I love foccacia. Pasquini's Old World Bakery in Denver, now gone, made some so good I actually dreamt about it. I was so excited about Dom's recipe on here that I finally got crazy enough to try it. It's in its final proof right now and I cannot wait for dinner! Anyway, not having a kitchen scale YET, I had to convert the weight measures to nasty old American volume measures. I used the terrific website www.convert-me.com , which provides food-type-based conversions which gets you closer to desired results, but of course they didn't have a conversion for sourdough starter. Anyway, this is what I came up with and so far, it seems to be going along well because I've got two blistery, fluffy foccaci almost ready for the finishing touches and the oven.
Here's what I came up with:
Kath's American Bastard of Dom's Sourdough Foccacia
1/2 cup 100% hydration starter
1-2/3 cup dechlorinated water (I keep mine in a tea kettle)
1 tsp malted barley flour
4-7/8 cups all purpose white flour
2 tsp non-iodized salt
5 tbsp olive oil, divided 2 and 3
Mix water and starter; add malt and mix well. Mix in the flour, 2T olive oil and salt just enough to moisten most of the flour. Let it rest 10 min.
(don't do this yet...but whee! I just lit the oven to "max" or 500 degrees F)
Now oil up your hands REALLY WELL and pull the edges of the dough in the bowl into the middle a couple of times. This is a super soft dough. Let it rest another 10 min.
Put the other 3T olive oil in another big bowl, swish it around a bit, then tip the dough into it. Knead it a little bit, about 10 seconds, then let it rest another 30 min.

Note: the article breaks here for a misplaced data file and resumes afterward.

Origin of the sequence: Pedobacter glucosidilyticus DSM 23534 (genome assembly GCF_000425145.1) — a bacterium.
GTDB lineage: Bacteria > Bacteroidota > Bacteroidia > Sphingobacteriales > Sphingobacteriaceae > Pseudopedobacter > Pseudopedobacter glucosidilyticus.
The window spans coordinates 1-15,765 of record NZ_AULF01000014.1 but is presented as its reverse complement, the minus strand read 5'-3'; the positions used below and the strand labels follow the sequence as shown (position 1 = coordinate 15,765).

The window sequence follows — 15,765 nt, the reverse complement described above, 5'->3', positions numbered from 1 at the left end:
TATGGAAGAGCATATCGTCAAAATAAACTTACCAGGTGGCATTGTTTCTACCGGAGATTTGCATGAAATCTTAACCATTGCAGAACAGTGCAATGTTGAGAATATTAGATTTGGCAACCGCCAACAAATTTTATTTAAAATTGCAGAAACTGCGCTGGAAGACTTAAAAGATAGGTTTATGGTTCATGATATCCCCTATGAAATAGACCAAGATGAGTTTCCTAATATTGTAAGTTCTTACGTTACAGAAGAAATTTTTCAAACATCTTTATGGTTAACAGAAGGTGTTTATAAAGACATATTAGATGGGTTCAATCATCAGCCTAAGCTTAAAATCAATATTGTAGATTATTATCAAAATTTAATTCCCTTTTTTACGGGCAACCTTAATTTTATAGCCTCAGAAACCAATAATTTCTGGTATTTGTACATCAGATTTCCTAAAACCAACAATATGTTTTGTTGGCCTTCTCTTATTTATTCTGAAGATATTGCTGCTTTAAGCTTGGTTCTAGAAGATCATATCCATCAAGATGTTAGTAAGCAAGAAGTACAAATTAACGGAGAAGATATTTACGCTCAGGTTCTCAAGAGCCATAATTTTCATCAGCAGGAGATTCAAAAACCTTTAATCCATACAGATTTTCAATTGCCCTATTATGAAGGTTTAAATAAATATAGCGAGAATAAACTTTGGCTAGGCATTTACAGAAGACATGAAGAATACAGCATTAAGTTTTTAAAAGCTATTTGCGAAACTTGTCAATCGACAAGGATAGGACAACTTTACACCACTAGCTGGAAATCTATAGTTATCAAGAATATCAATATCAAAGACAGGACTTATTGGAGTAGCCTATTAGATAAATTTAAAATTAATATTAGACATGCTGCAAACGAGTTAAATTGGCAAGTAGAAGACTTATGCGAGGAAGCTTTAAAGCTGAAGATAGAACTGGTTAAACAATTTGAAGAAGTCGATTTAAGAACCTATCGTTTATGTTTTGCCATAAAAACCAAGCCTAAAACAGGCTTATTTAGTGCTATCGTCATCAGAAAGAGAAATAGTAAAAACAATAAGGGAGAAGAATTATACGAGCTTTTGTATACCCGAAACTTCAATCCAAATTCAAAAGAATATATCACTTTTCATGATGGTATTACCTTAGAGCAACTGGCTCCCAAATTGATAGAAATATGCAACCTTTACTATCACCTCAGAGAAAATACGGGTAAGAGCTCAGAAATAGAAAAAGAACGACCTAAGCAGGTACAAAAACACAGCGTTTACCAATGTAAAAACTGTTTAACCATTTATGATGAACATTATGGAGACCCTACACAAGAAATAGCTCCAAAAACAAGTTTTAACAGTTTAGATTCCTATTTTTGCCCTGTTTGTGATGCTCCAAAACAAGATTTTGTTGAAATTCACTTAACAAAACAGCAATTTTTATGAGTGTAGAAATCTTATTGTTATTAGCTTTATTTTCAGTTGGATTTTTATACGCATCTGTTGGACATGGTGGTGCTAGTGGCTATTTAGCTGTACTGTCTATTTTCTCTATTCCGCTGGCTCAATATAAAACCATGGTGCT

Now dump the dough onto your bread board or clean counter. It's oily enough it doesn't need oil or flour on the surface. Gently pat it out in a circle, bring the far side to the middle, the near side to the middle, punch it once, then grab the right side and pull it as far as possible without breaking it and fold to the middle, then do the same with the left side. You now have a doughy square package. Put it back in the oily bowl, folded edges down. Cover and leave it for 1 hour.
Flour your bread board or counter a little bit (I found a quarter cup more than enough). Do the folding stretching thing again and let it rest in the bowl 1 hour.
Do it again. Now you can shape it or you can put it in the refrigerator like I did until ready to bake. Just take it out for a half hour before shaping and give it a little extra time (15-30 minutes) on the final proof.
Shaping it is fun! Cut the dough in half with one swoop and form two rectangles by pushing the soft almost gooey masses around with the edges of your hands and fingertips on a big, oiled cookie sheet. You don't want to overwork the dough at all because you'll ruin the gorgeous blisters and airiness. You could also make mini foccaci for gifting or amusement, just baby that dough, okay? : ) Give 'em their final proof for another hour (remember to add a little time if you had refrigerated the dough).
Garnish and bake
(Live action: I just decked out one foccacia with the olive oil drizzle, sea salt, smoked sun-dried tomatoes, capers, artichoke hearts and tres formaggio in very light proportions - this isn't pizza!. The other got the traditional rosemary, olive oil and salt...mmm! They're in the oven now...!)
Now you get to drizzle (slather if you prefer) more olive oil on, sprinkle with some salt and rosemary or whatever else you like. Pasquini's did a gorgeous number with olive oil, tarragon, paper thin lemon slices and itsy bitsy asparagus spears....ooo-la-la! Just keep it light or you'll ruin the in-oven rising action.
The oven needs to be HOT, I put up to 500 F. Bake it until firm but not brown (8 to 10 minutes), then transfer to a baking stone (dammit I gave mine to my son) or a pizza mesh (neat thing used by many pizzerias) and bake until the top is pleasingly brown. This crisps up the bottom crust.
(Oh yeah, we are in biz-nis! CHOW!)
These are delicious, beautiful specimens. Crisp and rich with olive oil on the outside, tender and riddled with holes big enough to fit a thumb on the inside! The flavor is right-on. Observation about garnishes: I think I'd add them the last few minutes (after the transfer), excepting the trad herb-salt-oil, to prevent them burning or becoming dry.